You know it's big when even the big box retailers in home decor are printing their version of the definition of hygge in their catalogues. They show examples of things that create hygge but it doesn't always seem quite right. At Norden Living, we know hygge - we grew up with it. But defining it? Not so easy.
It comes from a Norwegian word meaning a sense of well-being. The Danes made it famous and it is today a common term in both countries. Once settled into a social situation with good food, pleasant company and (especially in winter) getting warm and comfortable one person will declare that we are now having a HYGGELIG time.
There are no single items required to create hygge but there are a number of things that will help create it. At Norden Living right now we feel we can provide some hygge with the Kubus candleholder from byLassen, a soft and very warn wool blanket designed by Snøhetta for Røros Tweed, Mormor plates with home cooked food and Mormor cups with hot cider, and some great colorful Krenit Bowls with homemade snacks.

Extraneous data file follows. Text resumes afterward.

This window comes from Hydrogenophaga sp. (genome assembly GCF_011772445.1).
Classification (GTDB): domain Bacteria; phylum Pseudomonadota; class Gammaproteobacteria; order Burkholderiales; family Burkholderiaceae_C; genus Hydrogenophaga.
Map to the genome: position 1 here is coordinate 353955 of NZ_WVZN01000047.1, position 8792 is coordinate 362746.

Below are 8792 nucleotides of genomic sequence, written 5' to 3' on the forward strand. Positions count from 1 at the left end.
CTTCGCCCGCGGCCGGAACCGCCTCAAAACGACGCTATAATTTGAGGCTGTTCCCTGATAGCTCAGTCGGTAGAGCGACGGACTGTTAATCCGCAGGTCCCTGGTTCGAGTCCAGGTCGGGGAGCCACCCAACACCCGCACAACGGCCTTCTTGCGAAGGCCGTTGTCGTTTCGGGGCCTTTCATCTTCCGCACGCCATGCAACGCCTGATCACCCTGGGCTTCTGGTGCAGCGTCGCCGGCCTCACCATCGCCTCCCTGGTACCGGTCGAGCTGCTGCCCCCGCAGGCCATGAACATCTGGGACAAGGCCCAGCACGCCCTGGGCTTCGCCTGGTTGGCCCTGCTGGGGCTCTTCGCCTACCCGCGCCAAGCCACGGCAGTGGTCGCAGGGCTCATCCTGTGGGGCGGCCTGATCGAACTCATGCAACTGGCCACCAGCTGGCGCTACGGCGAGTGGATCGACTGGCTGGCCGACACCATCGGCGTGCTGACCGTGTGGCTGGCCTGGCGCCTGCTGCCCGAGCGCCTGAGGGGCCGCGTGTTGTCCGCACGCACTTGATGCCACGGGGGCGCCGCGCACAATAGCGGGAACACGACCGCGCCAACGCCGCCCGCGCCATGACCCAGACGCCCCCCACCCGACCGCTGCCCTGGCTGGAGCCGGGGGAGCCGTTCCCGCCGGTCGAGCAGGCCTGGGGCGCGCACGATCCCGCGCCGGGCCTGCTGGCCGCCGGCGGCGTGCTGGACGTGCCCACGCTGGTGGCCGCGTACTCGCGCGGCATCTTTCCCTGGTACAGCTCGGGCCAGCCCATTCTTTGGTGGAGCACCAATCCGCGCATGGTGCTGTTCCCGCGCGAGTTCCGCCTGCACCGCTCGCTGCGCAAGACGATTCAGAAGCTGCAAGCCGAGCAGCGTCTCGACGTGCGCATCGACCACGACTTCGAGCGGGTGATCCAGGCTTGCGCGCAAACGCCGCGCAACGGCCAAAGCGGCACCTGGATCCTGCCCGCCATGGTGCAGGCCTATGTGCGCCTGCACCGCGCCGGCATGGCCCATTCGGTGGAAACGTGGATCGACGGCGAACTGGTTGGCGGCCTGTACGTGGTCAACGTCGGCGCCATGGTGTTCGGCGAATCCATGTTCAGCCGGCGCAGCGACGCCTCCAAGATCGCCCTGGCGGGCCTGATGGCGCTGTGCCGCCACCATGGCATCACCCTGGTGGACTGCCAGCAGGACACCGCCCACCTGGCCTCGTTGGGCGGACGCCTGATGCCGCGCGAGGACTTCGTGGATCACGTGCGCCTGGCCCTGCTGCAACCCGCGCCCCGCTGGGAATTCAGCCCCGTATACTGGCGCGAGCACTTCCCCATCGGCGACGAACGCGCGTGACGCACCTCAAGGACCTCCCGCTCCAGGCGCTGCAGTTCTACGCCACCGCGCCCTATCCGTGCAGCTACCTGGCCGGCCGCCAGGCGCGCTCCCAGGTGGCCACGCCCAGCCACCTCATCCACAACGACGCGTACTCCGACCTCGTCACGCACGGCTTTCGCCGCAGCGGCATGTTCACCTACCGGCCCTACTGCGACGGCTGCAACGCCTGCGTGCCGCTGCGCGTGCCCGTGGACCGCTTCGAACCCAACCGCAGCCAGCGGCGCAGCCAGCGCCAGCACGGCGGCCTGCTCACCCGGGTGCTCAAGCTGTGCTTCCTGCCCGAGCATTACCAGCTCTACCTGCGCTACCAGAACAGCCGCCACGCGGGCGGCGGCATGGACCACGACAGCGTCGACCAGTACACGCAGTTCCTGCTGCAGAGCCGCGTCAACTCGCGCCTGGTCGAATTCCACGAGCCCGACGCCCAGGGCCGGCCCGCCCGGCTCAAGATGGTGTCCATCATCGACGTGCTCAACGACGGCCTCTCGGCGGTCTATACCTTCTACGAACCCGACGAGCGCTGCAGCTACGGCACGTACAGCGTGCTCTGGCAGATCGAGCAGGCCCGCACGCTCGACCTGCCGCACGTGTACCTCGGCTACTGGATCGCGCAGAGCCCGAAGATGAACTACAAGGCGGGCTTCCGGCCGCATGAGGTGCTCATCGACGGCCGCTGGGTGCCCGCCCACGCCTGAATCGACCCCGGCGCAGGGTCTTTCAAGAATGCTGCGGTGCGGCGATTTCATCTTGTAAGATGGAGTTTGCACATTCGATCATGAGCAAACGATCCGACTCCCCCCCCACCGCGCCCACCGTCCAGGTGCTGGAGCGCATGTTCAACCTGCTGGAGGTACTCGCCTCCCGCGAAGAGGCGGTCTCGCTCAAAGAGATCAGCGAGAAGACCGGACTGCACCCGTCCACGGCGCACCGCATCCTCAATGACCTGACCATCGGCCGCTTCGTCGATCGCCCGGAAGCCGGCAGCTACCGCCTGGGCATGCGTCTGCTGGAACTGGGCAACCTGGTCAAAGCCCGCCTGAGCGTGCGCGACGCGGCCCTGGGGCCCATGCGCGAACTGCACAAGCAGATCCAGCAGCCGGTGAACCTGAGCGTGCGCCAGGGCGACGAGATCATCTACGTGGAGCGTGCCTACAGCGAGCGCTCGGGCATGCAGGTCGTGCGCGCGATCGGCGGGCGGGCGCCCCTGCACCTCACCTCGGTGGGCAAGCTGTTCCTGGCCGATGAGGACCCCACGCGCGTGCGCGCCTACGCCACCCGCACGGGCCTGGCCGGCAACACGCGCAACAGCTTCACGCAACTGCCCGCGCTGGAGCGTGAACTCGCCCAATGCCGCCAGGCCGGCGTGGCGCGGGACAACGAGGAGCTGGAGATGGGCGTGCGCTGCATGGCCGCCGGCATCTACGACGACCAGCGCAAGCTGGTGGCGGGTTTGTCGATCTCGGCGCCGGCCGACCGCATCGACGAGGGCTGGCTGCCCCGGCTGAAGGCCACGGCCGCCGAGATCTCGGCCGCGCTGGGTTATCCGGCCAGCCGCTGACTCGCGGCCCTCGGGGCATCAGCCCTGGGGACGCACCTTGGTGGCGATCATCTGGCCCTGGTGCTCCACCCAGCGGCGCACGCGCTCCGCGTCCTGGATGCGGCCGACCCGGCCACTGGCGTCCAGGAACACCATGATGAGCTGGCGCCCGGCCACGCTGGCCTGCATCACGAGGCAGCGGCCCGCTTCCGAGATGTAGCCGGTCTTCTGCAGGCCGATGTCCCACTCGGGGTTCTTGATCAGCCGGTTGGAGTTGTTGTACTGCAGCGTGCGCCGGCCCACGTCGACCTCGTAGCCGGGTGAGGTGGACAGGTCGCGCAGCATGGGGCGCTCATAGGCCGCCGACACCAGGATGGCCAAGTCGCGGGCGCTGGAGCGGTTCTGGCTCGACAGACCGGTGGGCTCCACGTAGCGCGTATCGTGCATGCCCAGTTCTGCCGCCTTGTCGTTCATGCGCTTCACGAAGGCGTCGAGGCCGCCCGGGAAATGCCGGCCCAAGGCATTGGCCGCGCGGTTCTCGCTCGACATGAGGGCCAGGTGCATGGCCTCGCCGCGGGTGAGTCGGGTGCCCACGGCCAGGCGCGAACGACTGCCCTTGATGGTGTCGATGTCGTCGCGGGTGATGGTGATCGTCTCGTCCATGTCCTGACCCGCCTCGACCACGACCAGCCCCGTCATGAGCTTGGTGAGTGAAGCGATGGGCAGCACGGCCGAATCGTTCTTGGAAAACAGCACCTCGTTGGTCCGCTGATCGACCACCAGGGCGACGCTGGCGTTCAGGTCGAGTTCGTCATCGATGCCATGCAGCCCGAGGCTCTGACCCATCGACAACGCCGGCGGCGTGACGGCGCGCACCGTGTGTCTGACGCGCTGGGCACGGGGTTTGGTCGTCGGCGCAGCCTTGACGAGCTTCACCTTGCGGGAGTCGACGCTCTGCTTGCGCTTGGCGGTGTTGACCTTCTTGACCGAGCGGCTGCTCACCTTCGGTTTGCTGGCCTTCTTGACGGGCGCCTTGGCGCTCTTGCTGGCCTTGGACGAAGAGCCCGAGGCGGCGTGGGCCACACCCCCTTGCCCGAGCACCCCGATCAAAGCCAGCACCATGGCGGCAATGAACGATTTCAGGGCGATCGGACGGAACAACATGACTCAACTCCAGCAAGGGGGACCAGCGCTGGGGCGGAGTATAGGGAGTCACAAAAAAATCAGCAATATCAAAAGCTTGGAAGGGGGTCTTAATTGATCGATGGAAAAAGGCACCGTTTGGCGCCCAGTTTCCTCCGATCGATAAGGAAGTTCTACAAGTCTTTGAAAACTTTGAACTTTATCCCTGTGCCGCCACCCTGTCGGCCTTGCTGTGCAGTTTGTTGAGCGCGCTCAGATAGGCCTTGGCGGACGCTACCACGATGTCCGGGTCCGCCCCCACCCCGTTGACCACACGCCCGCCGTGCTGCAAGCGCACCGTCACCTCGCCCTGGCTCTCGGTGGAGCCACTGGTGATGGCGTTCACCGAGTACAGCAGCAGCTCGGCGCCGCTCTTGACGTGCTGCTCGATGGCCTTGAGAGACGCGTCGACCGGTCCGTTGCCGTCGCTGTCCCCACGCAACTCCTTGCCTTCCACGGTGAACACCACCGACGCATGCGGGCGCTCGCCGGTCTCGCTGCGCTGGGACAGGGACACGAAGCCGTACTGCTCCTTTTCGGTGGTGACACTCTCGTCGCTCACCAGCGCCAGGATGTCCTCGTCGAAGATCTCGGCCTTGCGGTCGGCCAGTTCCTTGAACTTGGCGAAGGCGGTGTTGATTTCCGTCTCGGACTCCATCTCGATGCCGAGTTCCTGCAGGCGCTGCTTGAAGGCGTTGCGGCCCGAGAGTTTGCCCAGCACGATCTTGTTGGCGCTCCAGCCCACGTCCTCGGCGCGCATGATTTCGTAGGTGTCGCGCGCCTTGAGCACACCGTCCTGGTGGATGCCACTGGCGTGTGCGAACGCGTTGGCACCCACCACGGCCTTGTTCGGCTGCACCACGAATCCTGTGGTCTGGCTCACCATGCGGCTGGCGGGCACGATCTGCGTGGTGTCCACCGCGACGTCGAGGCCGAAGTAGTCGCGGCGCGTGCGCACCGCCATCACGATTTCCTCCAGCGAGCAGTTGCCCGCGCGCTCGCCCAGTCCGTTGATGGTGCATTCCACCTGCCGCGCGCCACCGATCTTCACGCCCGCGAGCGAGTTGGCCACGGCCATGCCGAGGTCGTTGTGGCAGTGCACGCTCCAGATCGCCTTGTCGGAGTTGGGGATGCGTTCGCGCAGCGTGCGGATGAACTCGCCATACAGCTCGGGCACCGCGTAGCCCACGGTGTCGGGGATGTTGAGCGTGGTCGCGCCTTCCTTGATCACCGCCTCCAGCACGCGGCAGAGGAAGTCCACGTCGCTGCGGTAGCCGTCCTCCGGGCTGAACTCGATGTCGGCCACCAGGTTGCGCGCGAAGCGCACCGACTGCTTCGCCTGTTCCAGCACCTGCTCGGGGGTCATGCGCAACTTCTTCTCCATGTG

But these are just things - the real hygge and how to create this sense of well-being is up to you. If you take time to enjoy your company, have pleasant conversation, and take time to enjoy the food and taste a little bit of everything, you're well on your way. If you constantly try to do dishes (while your guests are still there) and be the perfect host more concerned about the spill on the table cloth rather than taking part in the conversation you're probably not creating hygge.
Americans are famously running for the door as soon as the dessert is over - Scandinavians will hang out and take time to fully enjoy themselves - leaving a Saturday night dinner party before midnight would be considered a disaster of a party. And that is not hyggelig. To us hygge means you're having a very nice, comfortable time in good company - without thinking about when you have to leave.